CHICAGO - The University of Illinois has pushed off until next month its planned $85 million new-money and refunding bond sale after abandoning plans for a floating-rate transaction in favor of a fixed-rate one as rates have grown more attractive.
The auxiliary facilities system revenue bonds that were to have sold this month are instead to sell in mid-March with Citi serving as the senior manager, said Robert Plankenhorn, director of capital financing. About $18 million of the sale will go towards financing for a new union at the University of Illinois' main Urbana campus.
The remainder will refund variable-rate debt issued in 2005 that carries insurance from Financial Security Assurance. The university experienced a spike in interest rates after Moody's Investors Service downgraded the insurer last November. Although some bonds failed during past remarketing cycles, only about $1 million is now held by State Street Bank, the liquidity bank.
The university, which issues its debt through the University of Illinois Board of Trustees, initially planned a variable-rate refunding, but shifted to a fixed-rate structure as interest rates fell over the last month. "When we first started contemplating this transaction, fixed-rates were just so far out of the money," Plankenhorn said.
Although the conservative university has had just limited exposure to floating-rate fluctuations because of insurance, Plankenhorn prefers shifting to the fixed-rate mode because of the absence of any liquidity or bank support.
"I am reevaluating my risk tolerance to counterparties, insurers and banks because of our experience" during the capital markets crisis, he said. "The past year has shown us the risks are real."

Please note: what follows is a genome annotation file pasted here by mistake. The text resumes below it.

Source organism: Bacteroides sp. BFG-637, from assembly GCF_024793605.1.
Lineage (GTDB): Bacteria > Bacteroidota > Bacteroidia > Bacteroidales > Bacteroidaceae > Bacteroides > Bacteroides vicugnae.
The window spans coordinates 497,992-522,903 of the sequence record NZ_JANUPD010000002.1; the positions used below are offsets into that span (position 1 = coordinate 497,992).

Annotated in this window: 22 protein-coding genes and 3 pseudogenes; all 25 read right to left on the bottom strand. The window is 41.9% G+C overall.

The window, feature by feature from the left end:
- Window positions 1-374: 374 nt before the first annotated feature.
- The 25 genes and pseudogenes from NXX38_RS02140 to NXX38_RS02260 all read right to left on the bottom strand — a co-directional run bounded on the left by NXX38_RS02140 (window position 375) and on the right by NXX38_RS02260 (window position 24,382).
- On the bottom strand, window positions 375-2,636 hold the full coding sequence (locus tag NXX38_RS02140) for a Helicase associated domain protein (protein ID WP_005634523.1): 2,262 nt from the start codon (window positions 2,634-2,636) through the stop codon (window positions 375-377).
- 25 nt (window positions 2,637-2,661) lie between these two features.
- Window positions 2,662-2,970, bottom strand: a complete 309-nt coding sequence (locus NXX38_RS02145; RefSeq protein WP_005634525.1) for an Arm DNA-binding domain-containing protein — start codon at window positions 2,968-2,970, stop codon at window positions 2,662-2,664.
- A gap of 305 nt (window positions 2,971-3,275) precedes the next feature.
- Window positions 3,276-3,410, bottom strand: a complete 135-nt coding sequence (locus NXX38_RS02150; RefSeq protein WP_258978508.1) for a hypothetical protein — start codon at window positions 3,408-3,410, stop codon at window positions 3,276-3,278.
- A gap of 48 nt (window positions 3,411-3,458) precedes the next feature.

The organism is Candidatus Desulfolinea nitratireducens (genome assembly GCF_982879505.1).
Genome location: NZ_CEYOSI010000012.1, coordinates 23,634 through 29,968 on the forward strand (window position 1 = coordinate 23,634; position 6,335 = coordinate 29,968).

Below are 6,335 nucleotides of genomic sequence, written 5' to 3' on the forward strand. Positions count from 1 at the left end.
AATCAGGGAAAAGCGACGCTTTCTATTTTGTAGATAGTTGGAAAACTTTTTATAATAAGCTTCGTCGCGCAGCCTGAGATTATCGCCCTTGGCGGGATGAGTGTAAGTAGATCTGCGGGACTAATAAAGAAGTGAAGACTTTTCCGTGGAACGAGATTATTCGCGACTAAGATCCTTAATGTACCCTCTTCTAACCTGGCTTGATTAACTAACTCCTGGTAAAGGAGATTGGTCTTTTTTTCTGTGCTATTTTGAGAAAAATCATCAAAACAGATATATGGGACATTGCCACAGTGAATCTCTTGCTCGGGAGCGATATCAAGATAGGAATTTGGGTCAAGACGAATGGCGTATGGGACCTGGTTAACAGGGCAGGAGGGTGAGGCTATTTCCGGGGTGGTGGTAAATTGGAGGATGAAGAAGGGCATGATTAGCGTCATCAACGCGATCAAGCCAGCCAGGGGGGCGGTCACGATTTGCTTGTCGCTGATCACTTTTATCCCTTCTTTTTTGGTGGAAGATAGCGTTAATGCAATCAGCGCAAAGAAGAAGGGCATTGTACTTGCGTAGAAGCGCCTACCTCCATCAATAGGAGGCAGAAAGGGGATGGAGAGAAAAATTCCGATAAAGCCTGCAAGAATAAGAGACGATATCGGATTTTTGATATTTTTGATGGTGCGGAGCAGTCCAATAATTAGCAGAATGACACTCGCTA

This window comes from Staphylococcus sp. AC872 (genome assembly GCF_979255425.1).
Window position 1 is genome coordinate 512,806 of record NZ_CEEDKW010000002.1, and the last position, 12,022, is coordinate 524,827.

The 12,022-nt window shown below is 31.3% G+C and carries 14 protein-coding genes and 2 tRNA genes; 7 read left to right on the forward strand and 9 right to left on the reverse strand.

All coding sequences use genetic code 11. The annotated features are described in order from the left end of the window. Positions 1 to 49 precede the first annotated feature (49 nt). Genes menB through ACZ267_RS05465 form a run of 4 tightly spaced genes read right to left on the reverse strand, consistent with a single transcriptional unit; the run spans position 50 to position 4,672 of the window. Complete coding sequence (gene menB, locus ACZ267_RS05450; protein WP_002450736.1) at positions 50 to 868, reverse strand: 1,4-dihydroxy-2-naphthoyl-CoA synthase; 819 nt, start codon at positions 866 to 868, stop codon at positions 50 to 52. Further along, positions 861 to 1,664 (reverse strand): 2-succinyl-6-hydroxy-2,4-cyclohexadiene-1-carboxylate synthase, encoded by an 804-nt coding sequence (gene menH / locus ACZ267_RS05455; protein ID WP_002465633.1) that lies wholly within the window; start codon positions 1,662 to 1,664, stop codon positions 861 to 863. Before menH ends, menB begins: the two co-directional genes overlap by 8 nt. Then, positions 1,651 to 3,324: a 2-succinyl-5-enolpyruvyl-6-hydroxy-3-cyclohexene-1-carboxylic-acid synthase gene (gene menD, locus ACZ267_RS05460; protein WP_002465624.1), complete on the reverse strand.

Public Financial Management Inc. serves as financial adviser to the university.
Moody's affirmed the Aa3 rating assigned to the university's auxiliary revenue bonds while revising its outlook to stable from positive. The action affects $1.66 billion of outstanding debt.
Analysts said the action reflects "stable to modestly declining financial resources" driven by investment losses and cash flow that could be strained by an expected decline in state funding as Illinois grapples with an $9 billion budget deficit.
The auxiliary bonds are secured by net revenues of the auxiliary facilities system and student tuition and fees subject to prior payment of system expenses. The pledged revenues provided maximum annual net debt service of 9.6 times in fiscal 2008, Moody's wrote.
The university benefits from its status as the state's flagship school with more than 70,000 students, strong demand, a prominent research reputation with $773 million in research funding won in fiscal 2008 and membership in the Big 10 Athletic Conference.
Fiscally, the university has generally balanced operations, with good cash flow and debt service coverage, despite constraints on state funding levels in recent years. The university has raised about $1.5 billion as part of a $2.25 billion capital campaign dubbed Brilliant Futures through 2012 with plans to put a good amount of the funds towards its endowment.
Credit challenges include a high level of debt, modest financial resources for a university of its size, and risks associated with its health services facilities system and its $60 million capital program, which includes a proposed new patient tower. The university also faces a possible drop in state funding levels at lawmakers grapple with their own budget crisis. The annual return on investments for fiscal 2008 was about negative 5.3% and for fiscal 2009 it's expected to be negative 19%.
"Although University of Illinois has increased its total financial resources since 2002 [to $1.74 billion], the greatest credit challenge remains its highly leveraged balance sheet as it has needed to fund its substantial capital needs through debt issuance given the lack of capital support from the state," Moody's wrote.
The state has lacked any new borrowing authorization for capital projects for the last six years, although lawmakers and Gov. Pat Quinn have said a capital program is a priority this year.
Standard & Poor's rates the university AA-minus.